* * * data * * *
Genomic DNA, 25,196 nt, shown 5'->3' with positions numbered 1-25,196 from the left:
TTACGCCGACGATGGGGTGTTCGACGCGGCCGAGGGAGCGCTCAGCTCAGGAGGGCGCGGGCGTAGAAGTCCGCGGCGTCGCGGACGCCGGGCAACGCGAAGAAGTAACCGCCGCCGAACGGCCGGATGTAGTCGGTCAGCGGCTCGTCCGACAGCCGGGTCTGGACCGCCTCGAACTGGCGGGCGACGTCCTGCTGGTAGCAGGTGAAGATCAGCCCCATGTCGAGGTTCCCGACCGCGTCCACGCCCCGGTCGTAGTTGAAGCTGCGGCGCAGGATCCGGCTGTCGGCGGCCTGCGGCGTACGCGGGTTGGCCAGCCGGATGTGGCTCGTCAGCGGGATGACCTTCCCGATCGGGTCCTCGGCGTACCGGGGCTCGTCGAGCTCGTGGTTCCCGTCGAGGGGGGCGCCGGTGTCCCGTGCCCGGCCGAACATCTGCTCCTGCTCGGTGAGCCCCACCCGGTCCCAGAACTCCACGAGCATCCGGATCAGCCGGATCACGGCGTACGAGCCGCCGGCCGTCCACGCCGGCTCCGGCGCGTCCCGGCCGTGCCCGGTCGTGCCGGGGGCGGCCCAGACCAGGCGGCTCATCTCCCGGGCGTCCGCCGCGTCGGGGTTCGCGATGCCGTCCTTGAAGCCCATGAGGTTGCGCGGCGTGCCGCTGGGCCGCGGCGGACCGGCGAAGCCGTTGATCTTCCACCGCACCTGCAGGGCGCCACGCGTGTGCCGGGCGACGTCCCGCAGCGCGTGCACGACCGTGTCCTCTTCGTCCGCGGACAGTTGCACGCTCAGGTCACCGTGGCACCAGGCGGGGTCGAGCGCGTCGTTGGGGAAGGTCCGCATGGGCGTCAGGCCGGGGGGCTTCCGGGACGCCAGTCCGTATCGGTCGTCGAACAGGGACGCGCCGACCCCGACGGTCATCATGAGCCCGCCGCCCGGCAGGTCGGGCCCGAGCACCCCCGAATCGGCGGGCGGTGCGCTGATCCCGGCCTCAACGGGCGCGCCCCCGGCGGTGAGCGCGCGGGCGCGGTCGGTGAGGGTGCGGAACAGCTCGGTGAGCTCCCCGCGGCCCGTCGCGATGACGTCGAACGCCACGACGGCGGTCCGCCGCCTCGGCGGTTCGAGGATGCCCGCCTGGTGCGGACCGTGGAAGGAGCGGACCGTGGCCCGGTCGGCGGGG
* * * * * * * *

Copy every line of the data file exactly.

Genomic DNA, 25,196 nt, shown 5'->3' with positions numbered 1-25,196 from the left:
TTACGCCGACGATGGGGTGTTCGACGCGGCCGAGGGAGCGCTCAGCTCAGGAGGGCGCGGGCGTAGAAGTCCGCGGCGTCGCGGACGCCGGGCAACGCGAAGAAGTAACCGCCGCCGAACGGCCGGATGTAGTCGGTCAGCGGCTCGTCCGACAGCCGGGTCTGGACCGCCTCGAACTGGCGGGCGACGTCCTGCTGGTAGCAGGTGAAGATCAGCCCCATGTCGAGGTTCCCGACCGCGTCCACGCCCCGGTCGTAGTTGAAGCTGCGGCGCAGGATCCGGCTGTCGGCGGCCTGCGGCGTACGCGGGTTGGCCAGCCGGATGTGGCTCGTCAGCGGGATGACCTTCCCGATCGGGTCCTCGGCGTACCGGGGCTCGTCGAGCTCGTGGTTCCCGTCGAGGGGGGCGCCGGTGTCCCGTGCCCGGCCGAACATCTGCTCCTGCTCGGTGAGCCCCACCCGGTCCCAGAACTCCACGAGCATCCGGATCAGCCGGATCACGGCGTACGAGCCGCCGGCCGTCCACGCCGGCTCCGGCGCGTCCCGGCCGTGCCCGGTCGTGCCGGGGGCGGCCCAGACCAGGCGGCTCATCTCCCGGGCGTCCGCCGCGTCGGGGTTCGCGATGCCGTCCTTGAAGCCCATGAGGTTGCGCGGCGTGCCGCTGGGCCGCGGCGGACCGGCGAAGCCGTTGATCTTCCACCGCACCTGCAGGGCGCCACGCGTGTGCCGGGCGACGTCCCGCAGCGCGTGCACGACCGTGTCCTCTTCGTCCGCGGACAGTTGCACGCTCAGGTCACCGTGGCACCAGGCGGGGTCGAGCGCGTCGTTGGGGAAGGTCCGCATGGGCGTCAGGCCGGGGGGCTTCCGGGACGCCAGTCCGTATCGGTCGTCGAACAGGGACGCGCCGACCCCGACGGTCATCATGAGCCCGCCGCCCGGCAGGTCGGGCCCGAGCACCCCCGAATCGGCGGGCGGTGCGCTGATCCCGGCCTCAACGGGCGCGCCCCCGGCGGTGAGCGCGCGGGCGCGGTCGGTGAGGGTGCGGAACAGCTCGGTGAGCTCCCCGCGGCCCGTCGCGATGACGTCGAACGCCACGACGGCGGTCCGCCGCCTCGGCGGTTCGAGGATGCCCGCCTGGTGCGGACCGTGGAAGGAGCGGACCGTGGCCCGGTCGGCGGGG